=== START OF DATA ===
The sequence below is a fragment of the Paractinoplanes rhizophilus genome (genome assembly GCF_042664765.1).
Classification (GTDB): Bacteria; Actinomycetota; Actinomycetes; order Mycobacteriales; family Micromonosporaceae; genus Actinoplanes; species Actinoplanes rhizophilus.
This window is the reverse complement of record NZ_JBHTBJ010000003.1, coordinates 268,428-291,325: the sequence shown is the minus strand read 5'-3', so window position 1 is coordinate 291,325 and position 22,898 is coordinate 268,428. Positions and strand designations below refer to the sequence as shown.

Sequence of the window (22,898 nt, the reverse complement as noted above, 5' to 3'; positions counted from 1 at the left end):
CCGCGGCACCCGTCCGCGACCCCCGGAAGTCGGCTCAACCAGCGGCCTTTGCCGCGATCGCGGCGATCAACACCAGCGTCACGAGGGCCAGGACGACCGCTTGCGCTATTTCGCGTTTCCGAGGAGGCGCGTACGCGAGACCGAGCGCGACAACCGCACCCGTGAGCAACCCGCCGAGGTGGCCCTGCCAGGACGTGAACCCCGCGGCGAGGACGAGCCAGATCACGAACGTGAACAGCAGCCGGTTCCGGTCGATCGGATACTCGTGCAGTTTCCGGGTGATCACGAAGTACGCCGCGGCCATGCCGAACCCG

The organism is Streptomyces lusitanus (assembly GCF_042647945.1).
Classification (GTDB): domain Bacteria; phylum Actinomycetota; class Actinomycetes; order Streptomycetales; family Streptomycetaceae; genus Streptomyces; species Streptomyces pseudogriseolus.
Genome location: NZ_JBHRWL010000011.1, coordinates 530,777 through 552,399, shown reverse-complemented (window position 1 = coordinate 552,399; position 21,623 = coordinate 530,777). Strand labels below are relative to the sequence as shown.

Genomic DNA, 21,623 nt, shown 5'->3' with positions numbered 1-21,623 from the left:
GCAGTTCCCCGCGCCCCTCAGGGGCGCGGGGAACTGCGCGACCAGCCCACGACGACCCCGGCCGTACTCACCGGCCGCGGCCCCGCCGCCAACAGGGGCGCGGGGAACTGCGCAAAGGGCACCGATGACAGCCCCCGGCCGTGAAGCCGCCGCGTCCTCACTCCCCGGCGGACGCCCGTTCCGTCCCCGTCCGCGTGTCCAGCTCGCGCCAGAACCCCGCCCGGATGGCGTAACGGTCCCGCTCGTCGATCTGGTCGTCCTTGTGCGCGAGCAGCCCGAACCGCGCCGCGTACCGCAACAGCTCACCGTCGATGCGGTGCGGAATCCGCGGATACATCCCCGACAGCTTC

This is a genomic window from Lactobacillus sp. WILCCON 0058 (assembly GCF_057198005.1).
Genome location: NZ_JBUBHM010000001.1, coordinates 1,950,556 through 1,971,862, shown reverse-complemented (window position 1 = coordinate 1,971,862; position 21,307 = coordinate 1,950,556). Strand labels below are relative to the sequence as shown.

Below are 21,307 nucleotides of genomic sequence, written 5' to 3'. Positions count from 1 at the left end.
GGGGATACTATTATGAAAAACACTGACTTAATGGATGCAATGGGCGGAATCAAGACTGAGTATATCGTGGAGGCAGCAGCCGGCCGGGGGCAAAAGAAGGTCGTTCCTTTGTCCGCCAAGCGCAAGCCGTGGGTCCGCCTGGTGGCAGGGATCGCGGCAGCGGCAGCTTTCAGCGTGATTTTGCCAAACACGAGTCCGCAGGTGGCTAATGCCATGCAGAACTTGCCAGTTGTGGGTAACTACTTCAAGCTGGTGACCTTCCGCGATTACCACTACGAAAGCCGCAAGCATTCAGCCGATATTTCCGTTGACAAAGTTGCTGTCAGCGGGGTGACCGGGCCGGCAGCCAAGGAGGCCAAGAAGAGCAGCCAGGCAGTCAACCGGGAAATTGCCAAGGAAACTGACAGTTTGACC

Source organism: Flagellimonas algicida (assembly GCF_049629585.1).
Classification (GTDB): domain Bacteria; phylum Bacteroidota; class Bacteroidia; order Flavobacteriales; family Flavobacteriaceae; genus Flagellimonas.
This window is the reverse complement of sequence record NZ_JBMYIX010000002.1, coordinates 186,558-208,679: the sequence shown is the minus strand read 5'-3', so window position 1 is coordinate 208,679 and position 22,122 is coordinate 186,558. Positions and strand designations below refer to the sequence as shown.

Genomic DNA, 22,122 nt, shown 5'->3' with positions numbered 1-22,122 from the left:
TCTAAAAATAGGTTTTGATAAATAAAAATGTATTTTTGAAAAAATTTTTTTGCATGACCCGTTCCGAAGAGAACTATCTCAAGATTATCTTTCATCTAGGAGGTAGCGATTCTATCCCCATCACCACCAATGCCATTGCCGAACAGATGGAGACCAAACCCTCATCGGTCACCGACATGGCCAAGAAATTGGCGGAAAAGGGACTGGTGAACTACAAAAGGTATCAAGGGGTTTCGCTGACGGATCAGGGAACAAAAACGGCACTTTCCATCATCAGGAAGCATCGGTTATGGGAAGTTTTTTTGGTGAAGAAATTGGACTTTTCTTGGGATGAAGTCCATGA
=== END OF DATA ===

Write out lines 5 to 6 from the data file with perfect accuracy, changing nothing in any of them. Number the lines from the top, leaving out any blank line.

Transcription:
CCGCGGCACCCGTCCGCGACCCCCGGAAGTCGGCTCAACCAGCGGCCTTTGCCGCGATCGCGGCGATCAACACCAGCGTCACGAGGGCCAGGACGACCGCTTGCGCTATTTCGCGTTTCCGAGGAGGCGCGTACGCGAGACCGAGCGCGACAACCGCACCCGTGAGCAACCCGCCGAGGTGGCCCTGCCAGGACGTGAACCCCGCGGCGAGGACGAGCCAGATCACGAACGTGAACAGCAGCCGGTTCCGGTCGATCGGATACTCGTGCAGTTTCCGGGTGATCACGAAGTACGCCGCGGCCATGCCGAACCCG

The organism is Streptomyces lusitanus (assembly GCF_042647945.1).